The Water Lantern Festival Disaster

A night of comfort, love, pollution and travesty.

As the sun begins to set, the event starts. Hundreds of Bend residents all gather for the same reason; their handcrafted lanterns are sent on a journey down the river. 

The Water Lantern Festival is not just a local celebration, but an event that is held across various cities nationwide. The festival has been held for more than six years nationwide, and has now set its sights on Bend. 

“It was a good display of Bend’s community,” said Emily Roberts, a local resident and attendee. Two local musicians, Kelsey Lassen and Fitzy Sounds, performed live music throughout the evening. The sponsors and vendors were also, for the most part, local companies. 

One of the great parts about this experience is that not everyone has the same mementos or symbols for their lanterns. 

“Perfect, adult night out,” said Kristen Burke. She and her husband attended the event for their anniversary and loved the romantic atmosphere of the lanterns on the water. Although some viewed it as a romantic getaway, it was also inclusive to those who were looking for a fun family night out.

“It was heartfelt and family oriented,” Diane Webster said, as her children were placing their lanterns in the river.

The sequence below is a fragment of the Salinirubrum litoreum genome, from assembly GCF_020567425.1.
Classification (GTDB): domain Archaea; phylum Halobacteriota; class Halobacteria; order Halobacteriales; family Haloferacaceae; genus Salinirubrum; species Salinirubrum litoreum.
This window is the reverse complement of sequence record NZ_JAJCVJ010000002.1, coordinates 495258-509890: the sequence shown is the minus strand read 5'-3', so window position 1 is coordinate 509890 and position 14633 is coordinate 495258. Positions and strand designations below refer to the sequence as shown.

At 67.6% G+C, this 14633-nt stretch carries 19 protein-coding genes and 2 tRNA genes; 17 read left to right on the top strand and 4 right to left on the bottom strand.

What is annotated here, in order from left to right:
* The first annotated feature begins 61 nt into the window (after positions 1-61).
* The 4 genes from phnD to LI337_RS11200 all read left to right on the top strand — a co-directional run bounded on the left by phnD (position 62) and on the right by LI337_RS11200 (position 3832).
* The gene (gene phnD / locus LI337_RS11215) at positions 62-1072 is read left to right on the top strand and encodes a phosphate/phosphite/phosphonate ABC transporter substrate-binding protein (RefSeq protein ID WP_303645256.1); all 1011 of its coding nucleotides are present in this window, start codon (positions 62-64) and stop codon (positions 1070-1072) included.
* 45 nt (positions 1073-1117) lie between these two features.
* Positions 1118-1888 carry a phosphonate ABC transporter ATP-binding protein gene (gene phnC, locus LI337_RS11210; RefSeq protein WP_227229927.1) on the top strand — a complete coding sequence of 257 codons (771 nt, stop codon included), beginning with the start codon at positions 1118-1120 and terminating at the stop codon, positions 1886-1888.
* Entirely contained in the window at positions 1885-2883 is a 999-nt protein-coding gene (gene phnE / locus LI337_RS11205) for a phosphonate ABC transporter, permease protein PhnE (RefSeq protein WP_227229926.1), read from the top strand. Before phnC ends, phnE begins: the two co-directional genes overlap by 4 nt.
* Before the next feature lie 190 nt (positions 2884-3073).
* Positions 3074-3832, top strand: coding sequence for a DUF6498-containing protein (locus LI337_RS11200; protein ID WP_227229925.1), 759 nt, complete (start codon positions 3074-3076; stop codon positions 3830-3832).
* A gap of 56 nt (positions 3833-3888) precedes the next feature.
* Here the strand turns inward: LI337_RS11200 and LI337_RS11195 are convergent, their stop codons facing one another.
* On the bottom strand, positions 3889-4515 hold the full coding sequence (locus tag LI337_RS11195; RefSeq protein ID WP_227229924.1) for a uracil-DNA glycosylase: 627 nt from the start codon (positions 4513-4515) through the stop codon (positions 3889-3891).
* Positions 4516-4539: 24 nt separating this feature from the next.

Those lanterns were lit up using plastic candles. These same plastic candles were later found at the bottom of the Deschutes River. After paying $27 dollars (or $41 at the door), participants were promised the retrieval and cleanup of their lanterns. According to the Lantern Festival website, they stated that “our staff ensures that each and every lantern is gathered up following the event.” Following the event, however, a group by the name of ‘Loot The Deschutes’ found over 80 lanterns at the bottom of the river, with plenty more still to be retrieved.

This left countless Bend residents upset, with Mayor Melanie Kebler chiming in, calling the event “upsetting.” The only response the Water Lantern Festival has issued has been a dismissive, insincere apology in the comments of their Instagram page, stating, “we are working with local groups to help clean the river, and are grateful for their expertise and care for the river.” 

This message was repeated to many frustrated commenters. Despite the event organizers’ shallow promises, ‘Loot The Deschutes’ and many other community members have been working diligently to clean up and attempt to fix this disaster.